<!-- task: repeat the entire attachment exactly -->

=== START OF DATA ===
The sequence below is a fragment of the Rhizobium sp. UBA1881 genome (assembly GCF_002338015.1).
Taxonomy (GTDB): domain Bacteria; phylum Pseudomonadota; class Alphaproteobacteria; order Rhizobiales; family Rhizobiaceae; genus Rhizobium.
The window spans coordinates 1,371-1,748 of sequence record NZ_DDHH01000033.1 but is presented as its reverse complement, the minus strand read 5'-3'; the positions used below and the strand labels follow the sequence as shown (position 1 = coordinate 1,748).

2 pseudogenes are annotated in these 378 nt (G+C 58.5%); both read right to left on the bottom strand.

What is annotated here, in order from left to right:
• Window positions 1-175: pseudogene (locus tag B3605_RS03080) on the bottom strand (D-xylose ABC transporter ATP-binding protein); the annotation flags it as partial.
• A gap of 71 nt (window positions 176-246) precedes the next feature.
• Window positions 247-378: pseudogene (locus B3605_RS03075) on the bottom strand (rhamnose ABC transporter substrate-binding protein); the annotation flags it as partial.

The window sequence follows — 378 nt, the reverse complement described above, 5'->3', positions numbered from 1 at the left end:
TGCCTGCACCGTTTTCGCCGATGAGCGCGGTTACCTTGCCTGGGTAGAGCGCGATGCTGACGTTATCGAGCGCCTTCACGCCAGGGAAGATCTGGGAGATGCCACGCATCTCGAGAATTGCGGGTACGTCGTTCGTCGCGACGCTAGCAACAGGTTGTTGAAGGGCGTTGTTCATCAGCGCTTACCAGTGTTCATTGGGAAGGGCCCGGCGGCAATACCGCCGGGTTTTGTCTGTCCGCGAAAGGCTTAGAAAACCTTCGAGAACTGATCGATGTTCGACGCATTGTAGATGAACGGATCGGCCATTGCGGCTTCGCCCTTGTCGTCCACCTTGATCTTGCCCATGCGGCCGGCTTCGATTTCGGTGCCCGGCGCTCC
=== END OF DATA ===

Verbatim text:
The sequence below is a fragment of the Rhizobium sp. UBA1881 genome (assembly GCF_002338015.1).
Taxonomy (GTDB): domain Bacteria; phylum Pseudomonadota; class Alphaproteobacteria; order Rhizobiales; family Rhizobiaceae; genus Rhizobium.
The window spans coordinates 1,371-1,748 of sequence record NZ_DDHH01000033.1 but is presented as its reverse complement, the minus strand read 5'-3'; the positions used below and the strand labels follow the sequence as shown (position 1 = coordinate 1,748).

2 pseudogenes are annotated in these 378 nt (G+C 58.5%); both read right to left on the bottom strand.

What is annotated here, in order from left to right:
• Window positions 1-175: pseudogene (locus tag B3605_RS03080) on the bottom strand (D-xylose ABC transporter ATP-binding protein); the annotation flags it as partial.
• A gap of 71 nt (window positions 176-246) precedes the next feature.
• Window positions 247-378: pseudogene (locus B3605_RS03075) on the bottom strand (rhamnose ABC transporter substrate-binding protein); the annotation flags it as partial.

The window sequence follows — 378 nt, the reverse complement described above, 5'->3', positions numbered from 1 at the left end:
TGCCTGCACCGTTTTCGCCGATGAGCGCGGTTACCTTGCCTGGGTAGAGCGCGATGCTGACGTTATCGAGCGCCTTCACGCCAGGGAAGATCTGGGAGATGCCACGCATCTCGAGAATTGCGGGTACGTCGTTCGTCGCGACGCTAGCAACAGGTTGTTGAAGGGCGTTGTTCATCAGCGCTTACCAGTGTTCATTGGGAAGGGCCCGGCGGCAATACCGCCGGGTTTTGTCTGTCCGCGAAAGGCTTAGAAAACCTTCGAGAACTGATCGATGTTCGACGCATTGTAGATGAACGGATCGGCCATTGCGGCTTCGCCCTTGTCGTCCACCTTGATCTTGCCCATGCGGCCGGCTTCGATTTCGGTGCCCGGCGCTCC